In fact, it would be quite reasonable to suggest the use of Dionysius here would be an effective dog whistle to Eustathius, the imagined interlocutor of the treatise. Eustathius’ endeavours to combat anomoian beliefs were well-documented, and so the positive use of a figure often touted as the originator of anomoian doctrine feels like an argument levelled directly at Eustathius and his followers.60 This is more convincing when we consider the nature of the other prominent figures who are given a lengthy treating here – Origen and Gregory Thaumaturgus. Basil himself was a devotee of Origen, and history remembered this well by attributing the Philocalia of Origen to a collaborative effort between him and Gregory Nazianzen. Though Neil McLynn has of late questioned this traditional attribution, believing the text to be the work of “an inky-fingered drudge, who knew Origen very well, but not much else,” Basil’s awareness of the text is made highly likely by its attachment to Gregory Nazianzen’s Letter 115.61 The extent to which Basil quotes Gregory Thaumaturgus, and names him “Gregory the Great,” is self-evidently an admittance of devotion. Basil’s reverence for Gregory Thaumaturgus is to be expected: he was part of a family to whom Gregory was deeply dear, and his own personal ascetic connection to Pontus – the historical see of the wonderworking bishop – is well-established, it being the site of his sister Macrina’s ascetic widow-community. Both of these men were instrumental in the establishment of a Christian asceticism, and it was in their paths that figures such as Eustathius strode towards their ascetic vocations. Indeed, the whole text is brimming with ascetic concepts and language. Hildebrand has noticed this, saying the text is “not written as one theologian to another, or as one bishop to another, but above all as one ascetic to another.”62 Indeed, one must go a little further: On the Holy Spirit is not only a treatise written from one ascetic – Basil – to another – Amphilochius – but is also the imagined conversation between Basil and Eustathius. Even where the arguments feel more tailored towards the silent interlocutor than the actual addressee, the word of the day unwaveringly remains asceticism.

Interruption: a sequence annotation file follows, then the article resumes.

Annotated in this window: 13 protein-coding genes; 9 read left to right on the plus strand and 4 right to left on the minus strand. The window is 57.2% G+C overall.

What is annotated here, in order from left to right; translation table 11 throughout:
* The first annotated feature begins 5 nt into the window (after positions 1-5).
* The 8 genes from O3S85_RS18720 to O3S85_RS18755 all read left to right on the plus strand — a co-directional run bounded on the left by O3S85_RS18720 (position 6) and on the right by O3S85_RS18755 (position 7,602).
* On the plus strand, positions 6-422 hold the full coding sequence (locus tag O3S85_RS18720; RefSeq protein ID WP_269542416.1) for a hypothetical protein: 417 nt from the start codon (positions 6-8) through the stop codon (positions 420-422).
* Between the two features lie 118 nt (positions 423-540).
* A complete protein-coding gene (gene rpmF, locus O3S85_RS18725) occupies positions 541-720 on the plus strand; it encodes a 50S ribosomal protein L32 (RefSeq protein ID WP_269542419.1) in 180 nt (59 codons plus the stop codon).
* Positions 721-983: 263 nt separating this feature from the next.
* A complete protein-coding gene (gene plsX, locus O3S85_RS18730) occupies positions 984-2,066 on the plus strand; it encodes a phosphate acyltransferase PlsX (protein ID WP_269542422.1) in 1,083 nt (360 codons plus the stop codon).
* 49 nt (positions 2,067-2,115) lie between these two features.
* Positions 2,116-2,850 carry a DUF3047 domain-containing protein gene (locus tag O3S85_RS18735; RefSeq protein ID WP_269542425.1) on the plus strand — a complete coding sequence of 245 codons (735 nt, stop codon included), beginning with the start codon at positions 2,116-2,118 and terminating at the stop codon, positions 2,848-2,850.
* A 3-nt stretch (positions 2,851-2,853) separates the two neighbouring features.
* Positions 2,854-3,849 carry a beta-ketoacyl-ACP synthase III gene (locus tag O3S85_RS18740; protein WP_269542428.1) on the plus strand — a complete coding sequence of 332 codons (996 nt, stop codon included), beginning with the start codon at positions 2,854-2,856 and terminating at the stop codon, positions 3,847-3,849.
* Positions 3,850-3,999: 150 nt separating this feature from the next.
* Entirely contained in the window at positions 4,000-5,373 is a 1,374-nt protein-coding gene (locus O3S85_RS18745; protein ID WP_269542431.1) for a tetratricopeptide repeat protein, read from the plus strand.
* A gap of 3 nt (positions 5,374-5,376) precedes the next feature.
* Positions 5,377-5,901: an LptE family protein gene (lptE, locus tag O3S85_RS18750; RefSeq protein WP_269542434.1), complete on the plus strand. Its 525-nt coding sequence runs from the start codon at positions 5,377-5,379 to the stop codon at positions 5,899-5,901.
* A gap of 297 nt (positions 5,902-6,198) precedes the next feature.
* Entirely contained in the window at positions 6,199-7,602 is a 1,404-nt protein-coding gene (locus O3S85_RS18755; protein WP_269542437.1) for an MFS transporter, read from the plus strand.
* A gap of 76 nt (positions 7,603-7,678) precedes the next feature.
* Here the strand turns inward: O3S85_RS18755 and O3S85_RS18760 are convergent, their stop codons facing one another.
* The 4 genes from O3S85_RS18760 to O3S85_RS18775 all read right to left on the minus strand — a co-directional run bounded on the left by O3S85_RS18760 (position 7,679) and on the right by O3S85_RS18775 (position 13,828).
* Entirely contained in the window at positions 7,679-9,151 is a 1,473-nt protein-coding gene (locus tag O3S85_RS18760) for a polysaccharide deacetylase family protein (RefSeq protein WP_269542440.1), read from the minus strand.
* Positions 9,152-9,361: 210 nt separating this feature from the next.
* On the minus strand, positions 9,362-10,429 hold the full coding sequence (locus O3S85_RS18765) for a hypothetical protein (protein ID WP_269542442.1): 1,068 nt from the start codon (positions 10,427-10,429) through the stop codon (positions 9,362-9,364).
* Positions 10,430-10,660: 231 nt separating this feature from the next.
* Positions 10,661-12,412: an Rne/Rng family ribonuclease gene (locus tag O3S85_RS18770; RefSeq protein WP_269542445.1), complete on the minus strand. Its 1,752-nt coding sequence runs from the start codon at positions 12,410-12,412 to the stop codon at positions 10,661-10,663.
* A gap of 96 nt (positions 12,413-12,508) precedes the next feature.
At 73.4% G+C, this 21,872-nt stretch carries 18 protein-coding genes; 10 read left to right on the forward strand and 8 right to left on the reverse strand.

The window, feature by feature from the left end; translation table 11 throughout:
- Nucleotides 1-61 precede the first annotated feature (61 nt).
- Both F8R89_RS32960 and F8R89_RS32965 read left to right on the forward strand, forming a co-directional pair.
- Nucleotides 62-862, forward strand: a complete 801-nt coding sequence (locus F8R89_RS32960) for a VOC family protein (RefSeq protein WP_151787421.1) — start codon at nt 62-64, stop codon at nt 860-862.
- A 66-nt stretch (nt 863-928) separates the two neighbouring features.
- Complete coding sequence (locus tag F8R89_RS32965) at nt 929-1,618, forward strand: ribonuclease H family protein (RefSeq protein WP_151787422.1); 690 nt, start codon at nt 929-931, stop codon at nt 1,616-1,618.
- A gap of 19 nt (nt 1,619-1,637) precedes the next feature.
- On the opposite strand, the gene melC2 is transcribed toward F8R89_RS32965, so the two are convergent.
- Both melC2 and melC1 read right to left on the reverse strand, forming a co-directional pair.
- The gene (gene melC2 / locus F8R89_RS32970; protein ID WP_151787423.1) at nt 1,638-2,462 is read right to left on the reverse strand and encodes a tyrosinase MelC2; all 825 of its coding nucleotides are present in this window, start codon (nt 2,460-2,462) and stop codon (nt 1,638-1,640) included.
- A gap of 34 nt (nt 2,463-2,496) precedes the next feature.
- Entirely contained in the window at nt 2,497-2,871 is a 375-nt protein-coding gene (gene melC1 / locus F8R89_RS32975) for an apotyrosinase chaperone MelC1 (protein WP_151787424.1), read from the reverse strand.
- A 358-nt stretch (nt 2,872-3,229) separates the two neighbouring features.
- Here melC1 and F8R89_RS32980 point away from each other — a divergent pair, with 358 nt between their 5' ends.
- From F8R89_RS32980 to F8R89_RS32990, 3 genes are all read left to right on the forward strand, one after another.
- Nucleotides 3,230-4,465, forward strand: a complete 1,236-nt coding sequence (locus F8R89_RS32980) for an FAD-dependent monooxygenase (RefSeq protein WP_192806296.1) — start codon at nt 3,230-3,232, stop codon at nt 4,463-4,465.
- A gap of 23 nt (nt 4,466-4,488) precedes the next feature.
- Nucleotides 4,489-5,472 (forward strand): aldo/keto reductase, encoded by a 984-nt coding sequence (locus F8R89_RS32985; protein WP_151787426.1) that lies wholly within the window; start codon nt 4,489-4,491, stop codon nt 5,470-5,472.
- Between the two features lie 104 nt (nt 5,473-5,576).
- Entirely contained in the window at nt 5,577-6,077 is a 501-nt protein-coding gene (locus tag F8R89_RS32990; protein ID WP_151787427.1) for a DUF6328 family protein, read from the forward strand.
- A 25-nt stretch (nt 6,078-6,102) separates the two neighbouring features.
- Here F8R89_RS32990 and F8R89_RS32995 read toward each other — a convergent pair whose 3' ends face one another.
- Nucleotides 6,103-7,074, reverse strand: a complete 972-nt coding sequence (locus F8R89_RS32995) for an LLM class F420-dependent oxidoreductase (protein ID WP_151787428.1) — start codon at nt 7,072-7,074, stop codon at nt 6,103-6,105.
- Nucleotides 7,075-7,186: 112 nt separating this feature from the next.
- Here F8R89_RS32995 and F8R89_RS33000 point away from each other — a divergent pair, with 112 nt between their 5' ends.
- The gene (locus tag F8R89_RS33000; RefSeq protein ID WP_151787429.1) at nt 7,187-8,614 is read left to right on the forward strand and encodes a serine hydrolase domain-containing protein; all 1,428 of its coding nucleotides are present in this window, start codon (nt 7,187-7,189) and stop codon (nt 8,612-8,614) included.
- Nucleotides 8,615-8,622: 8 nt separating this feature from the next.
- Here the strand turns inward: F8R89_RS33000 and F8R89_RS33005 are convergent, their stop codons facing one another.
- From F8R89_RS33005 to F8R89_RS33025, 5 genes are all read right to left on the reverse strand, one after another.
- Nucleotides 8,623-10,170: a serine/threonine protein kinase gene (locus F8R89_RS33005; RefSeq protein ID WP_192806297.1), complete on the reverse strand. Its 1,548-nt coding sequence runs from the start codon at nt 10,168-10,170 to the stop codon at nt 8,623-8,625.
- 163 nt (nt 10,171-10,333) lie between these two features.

On the question of episcopacy versus asceticism, one might initially imagine Hildebrand to be too clear-cut between the two. In a post-Gangran reality, asceticism and the episcopate seem to have rather coalesced both within the Pro-Nicene camp and outside it: Basil of Ancyra, Athanasius, Eustathius of Sebaste, Basil himself and Amphilochius of Iconium were all of one ascetic mind, even if one might struggle to unite them at a negotiating-table. It is also of note that, other than Jovinian in the West, there were few notable opponents of asceticism by the late fourth-century, and the pro-ascetic response was overwhelmingly from bishops, spearheaded by Ambrose, and Augustine after him. However, though asceticism might be viewed as intrinsic to the idea of the episcopacy and religious office a natural end to any ascetic not anchoretically or cenobitically inclined, it is the tone of the treatise that most differentiates it from contemporary literature. Though ideologically the episcopal and the ascetical duties possess some form of synonymy to Basil and to the older Eustathius, Basil avoids utilizing his episcopal status to censure him, and instead appeals to his ascetical sensibilities. In direct opposition to his previous failed attempts to rehabilitate his spiritual father through the channels of the church – since Eustathius simply signed the Nicene Creed appended to Ep. 125 and then continued very much as he was – his efforts changed course from appealing to their shared rank and ecclesiastical membership to appealing to their shared principles and heritage. Whilst therefore Basil appeals primarily to bishops in his anthology – Origen and Julius Africanus being the clear exceptions – the actual argument of On the Holy Spirit contends that, though bishops have particular supremacy in this matter, knowledge of the true meaning of these traditions is predicated upon an ascetical mindset. While bishops possess the licence to profess the doctrines of the church with authority, ascetics possess the insight that confirms their truth. It is a soft touch, but one that should be considered the central motivator behind Basil’s style in this treatise: in this way Hildebrand’s view is very much vindicated.